Basic Rules for Better Photography

It’s one thing to take a picture, but another to take a photograph. There are some basic rules that can help you take more interesting and eye catching photographs.

Once you have the basic rules down, you’ll become more observant of the photographic opportunities that are around you. This is important in creating your “eye” for photography, and in creating your own style. It will be the difference between a snap shot and a photograph.

Rule of Thirds:
The “rule of thirds” has been around for centuries, and is the most recognized rule of composition used in photography and the arts alike. The rule of thirds states that the frame can be divided into three horizontal and three vertical sections. Photographs work better when the area of interest is placed off-center.

I took this photograph using the rule of thirds. The balloon is off to the left. I usually put my center of focus on the left because in most parts of the world we read from left to right. This is more appealing to the viewer’s eye. They see the center of focus to the left and continue to look toward the right, taking in the rest of the image:

The “simplicity” rule is just that. You should keep your photo relatively simple. If you’re zoomed in close to your main subject, make sure that the background is out of focus or make sure that nothing in the background stands out, causing any distractions. You don’t want anything pulling your eye away from your main subject.

Here I have a photo of a tulip’s base, a very simple composition. I came in close, and whatever background you see is blurred out — there are no distractions:

Leading Lines:
The “leading line” draws your eye deeper into the photograph, and commonly to the main subject. The leading lines also direct your eye to an area of the photo that might not have been noticed otherwise. You have to be careful using leading lines. You don’t want them to distract the viewer or lead them away from the main subject.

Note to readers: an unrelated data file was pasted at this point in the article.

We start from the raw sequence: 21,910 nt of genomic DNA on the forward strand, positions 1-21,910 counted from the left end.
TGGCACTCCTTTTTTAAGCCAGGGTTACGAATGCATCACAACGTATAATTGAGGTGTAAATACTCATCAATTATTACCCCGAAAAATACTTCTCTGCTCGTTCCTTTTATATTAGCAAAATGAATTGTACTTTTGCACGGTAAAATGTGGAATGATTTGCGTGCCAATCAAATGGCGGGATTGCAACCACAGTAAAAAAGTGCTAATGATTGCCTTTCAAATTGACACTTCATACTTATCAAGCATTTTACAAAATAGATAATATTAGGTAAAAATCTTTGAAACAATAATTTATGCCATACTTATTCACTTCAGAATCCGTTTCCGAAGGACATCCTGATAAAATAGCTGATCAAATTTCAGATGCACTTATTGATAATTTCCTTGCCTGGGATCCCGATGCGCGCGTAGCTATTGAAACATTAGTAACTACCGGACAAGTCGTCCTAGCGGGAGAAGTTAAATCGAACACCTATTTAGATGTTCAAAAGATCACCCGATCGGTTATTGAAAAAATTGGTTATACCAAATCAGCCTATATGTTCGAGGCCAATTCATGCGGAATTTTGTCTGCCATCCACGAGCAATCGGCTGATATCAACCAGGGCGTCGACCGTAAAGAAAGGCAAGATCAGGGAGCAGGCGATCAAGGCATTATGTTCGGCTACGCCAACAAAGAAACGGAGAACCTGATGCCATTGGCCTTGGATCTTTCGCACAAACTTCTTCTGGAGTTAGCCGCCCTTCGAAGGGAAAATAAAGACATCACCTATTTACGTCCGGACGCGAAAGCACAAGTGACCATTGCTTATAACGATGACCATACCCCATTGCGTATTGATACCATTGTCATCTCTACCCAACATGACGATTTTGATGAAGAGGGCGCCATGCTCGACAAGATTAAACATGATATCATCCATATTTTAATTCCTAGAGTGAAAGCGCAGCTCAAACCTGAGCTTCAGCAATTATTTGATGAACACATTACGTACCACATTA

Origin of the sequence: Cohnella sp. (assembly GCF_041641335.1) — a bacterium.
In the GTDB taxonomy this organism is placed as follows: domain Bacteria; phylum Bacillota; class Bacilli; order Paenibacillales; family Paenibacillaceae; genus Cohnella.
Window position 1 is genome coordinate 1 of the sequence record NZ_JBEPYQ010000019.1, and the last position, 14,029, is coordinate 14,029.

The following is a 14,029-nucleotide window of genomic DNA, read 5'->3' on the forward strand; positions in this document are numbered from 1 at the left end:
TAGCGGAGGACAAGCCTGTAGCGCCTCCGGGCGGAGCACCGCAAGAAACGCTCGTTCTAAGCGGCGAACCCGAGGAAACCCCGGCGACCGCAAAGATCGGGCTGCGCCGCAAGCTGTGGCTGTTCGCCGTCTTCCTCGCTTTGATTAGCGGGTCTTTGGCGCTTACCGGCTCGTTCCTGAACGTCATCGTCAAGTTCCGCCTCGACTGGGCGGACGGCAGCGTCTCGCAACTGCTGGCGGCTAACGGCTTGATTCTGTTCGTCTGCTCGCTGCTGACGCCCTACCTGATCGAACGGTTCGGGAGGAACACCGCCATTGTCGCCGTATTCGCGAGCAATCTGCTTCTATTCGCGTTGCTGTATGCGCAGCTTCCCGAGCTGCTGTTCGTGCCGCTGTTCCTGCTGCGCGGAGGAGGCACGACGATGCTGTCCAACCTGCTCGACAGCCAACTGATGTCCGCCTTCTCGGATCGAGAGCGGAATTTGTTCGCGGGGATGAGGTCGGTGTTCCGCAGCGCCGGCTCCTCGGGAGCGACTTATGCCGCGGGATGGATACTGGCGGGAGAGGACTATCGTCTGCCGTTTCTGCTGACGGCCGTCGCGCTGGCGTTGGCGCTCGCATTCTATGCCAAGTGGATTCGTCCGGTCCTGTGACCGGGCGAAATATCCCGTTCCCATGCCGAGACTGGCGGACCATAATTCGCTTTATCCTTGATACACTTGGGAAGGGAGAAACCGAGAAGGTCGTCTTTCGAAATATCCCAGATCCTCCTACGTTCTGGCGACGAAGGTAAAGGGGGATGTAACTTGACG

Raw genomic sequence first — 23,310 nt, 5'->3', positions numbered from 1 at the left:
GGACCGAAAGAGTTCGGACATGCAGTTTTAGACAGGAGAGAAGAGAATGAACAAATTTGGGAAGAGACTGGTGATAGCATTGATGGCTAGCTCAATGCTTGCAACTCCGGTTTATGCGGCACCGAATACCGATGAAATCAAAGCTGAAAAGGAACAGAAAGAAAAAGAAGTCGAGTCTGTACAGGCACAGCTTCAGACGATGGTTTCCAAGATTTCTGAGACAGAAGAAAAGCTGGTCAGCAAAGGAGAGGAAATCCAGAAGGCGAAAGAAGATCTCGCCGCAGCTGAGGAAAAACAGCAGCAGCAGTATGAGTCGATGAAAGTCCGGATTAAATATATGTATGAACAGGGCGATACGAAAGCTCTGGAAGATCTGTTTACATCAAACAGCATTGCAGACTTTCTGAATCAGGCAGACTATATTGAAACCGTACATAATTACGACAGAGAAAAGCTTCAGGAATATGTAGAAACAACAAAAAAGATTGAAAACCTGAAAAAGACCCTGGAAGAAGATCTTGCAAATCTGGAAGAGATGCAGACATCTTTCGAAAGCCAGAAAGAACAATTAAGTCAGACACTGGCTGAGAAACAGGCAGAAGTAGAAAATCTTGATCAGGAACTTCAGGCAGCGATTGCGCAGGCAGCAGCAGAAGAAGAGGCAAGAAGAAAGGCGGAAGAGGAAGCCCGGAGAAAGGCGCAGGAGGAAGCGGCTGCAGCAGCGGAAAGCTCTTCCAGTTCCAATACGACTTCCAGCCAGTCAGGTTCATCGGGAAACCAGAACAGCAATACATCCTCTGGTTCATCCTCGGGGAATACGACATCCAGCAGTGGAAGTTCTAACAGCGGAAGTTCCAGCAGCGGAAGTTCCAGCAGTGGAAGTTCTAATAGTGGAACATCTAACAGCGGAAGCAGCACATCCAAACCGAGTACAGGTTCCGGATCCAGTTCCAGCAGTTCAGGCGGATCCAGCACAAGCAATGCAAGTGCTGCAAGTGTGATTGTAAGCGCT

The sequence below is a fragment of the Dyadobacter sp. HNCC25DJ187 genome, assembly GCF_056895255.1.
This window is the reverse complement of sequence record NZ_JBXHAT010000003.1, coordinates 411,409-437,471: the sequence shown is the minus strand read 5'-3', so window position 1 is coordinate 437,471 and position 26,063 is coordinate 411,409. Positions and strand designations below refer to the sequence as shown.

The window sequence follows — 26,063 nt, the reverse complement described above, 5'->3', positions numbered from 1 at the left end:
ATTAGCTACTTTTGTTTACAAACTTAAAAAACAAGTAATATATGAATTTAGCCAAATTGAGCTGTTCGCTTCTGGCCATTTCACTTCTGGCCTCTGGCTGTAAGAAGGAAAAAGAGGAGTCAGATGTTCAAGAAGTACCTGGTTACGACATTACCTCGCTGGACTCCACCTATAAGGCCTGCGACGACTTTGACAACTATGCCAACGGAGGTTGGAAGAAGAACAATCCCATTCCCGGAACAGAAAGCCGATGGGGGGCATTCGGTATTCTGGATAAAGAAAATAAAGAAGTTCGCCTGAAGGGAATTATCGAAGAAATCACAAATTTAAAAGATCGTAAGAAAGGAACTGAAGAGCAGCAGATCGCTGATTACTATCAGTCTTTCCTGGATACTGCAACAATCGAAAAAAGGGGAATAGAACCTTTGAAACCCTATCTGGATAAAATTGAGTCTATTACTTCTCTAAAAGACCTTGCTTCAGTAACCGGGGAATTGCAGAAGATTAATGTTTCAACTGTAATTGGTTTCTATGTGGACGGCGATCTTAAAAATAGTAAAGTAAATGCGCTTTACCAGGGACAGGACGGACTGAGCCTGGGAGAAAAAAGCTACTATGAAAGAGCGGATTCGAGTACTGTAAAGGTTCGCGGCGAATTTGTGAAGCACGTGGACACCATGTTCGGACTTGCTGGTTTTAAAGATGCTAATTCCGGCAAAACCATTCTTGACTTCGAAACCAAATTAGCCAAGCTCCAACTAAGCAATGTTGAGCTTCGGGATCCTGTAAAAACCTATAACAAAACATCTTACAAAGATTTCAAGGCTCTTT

Here’s a photograph that I took in Death Valley, California. In this photo, there are a lot of lines leading up to the top of the mountain. The lines keep your eyes moving up the image. Lines can also go horizontal or vertical. Leading lines can also be rivers, roads, tree branches, bridges, or even building architecture:

Straight Horizon:
Talking about “straight horizons” may seem a little obvious and not necessary, but you’d be surprised to find how often it’s forgotten. Good thing this is an easy fix in most software programs:

“Framing” natural surroundings thoughtfully can add more meaning and focus to your subject. The surrounding can be just about anything, from tree branches, bushes, and even doorways. Make sure that you are focused on your main subject, and use a high f/stop for depth of field.

Here I took a photo of a golden monkey at the Bronx Zoo. I zoomed in close to get rid of any distractions behind the monkey. Then I used the tree branches to frame the image:

Sometimes a change of perspective can add impact to a photograph. Think about changing from your norm. Try crouching down, or moving to the left or right. Better yet, try to take a photo from a different angle, through a window, or a doorway, or even an archway. Experiment with lenses. You could even invest in a fisheye lens, which will give you a whole new perspective on everything:

Color in a photograph can create emotion and mood. Blues and greens are cool. Yellow and orange are warm colors. You can also use colors to create certain effects. Like a “wow” factor when colors jump out at you: